September Jobs Report Weaker Than Expected

The September jobs report was released this morning, after being delayed nearly three weeks due to the government shutdown. The U.S. economy added just 148,000 jobs for the month, lower than many economists had forecast. Meanwhile, the unemployment rate fell to 7.2 percent as more Americans dropped out of the workforce, according to the Bureau of Labor Statistics.

“This kind of report adds to the sense of foreboding about our economy,” said Claire McKenna, an analyst at the National Employment Law Project.

Weakness in the report can be traced mainly to the federal government, which actually cut 6,000 jobs in September. State and local governments added 28,000 jobs and the private sector made up the bulk of the gains, creating 122,000 new positions.

It’s likely that the threat of a government shutdown slowed the pace of hiring in most sectors of the economy last month.  Uncertainty surrounding the budget and the debt ceiling was gathering well before the government shuttered its non-essential operations on October 1.

The August payroll numbers, on the other hand, were revised up today from 169,000 to 193,000, suggesting the U.S. economy was firing on all cylinders prior to the budget showdown in Washington.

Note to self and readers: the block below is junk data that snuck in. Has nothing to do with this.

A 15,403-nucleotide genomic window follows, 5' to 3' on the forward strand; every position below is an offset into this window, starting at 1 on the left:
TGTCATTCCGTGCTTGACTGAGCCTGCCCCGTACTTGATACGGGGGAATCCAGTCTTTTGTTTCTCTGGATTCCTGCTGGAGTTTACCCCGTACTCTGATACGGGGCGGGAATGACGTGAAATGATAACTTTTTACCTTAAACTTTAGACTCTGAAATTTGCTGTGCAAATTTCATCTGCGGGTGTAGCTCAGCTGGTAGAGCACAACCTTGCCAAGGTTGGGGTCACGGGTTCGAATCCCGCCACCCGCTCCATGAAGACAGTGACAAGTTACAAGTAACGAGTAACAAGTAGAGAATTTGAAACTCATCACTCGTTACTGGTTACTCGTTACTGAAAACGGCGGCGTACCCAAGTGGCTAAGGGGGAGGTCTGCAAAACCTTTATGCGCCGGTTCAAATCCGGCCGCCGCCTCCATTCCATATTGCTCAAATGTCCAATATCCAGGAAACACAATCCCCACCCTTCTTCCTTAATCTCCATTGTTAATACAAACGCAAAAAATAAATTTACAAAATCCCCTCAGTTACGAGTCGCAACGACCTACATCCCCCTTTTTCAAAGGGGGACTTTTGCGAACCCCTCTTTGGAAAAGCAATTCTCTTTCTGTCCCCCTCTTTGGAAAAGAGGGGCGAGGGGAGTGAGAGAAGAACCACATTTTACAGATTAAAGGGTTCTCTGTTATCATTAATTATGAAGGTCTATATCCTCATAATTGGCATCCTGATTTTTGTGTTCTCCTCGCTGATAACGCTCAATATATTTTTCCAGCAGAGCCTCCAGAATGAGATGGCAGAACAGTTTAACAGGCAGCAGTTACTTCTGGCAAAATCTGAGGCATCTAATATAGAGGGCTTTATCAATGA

Just how much damage was done by the impasse remains to be seen. Preliminary reports put the hit to GDP around 0.3 percent. 

Financial markets responded well to the mediocre September jobs report, with the S&P 500 index rising ten points in early trading. The report was weak enough to ensure Federal Reserve stimulus continues at its current pace, while still being strong enough to indicate an expanding U.S. economy. Most economists now say the Fed will hold off on removing stimulus until well into next year. 

“This really raised the question for the Fed and Fed policy. They will be hard pressed to argue that there’s improvement in the labor market,” said Craig Dismuke, chief economic strategist at Vining Sparks in Memphis, Tennessee.

Other metrics in the report were also tepid; average hourly earnings increased a mere three cents in September, and the average workweek held steady at 34.5 hours.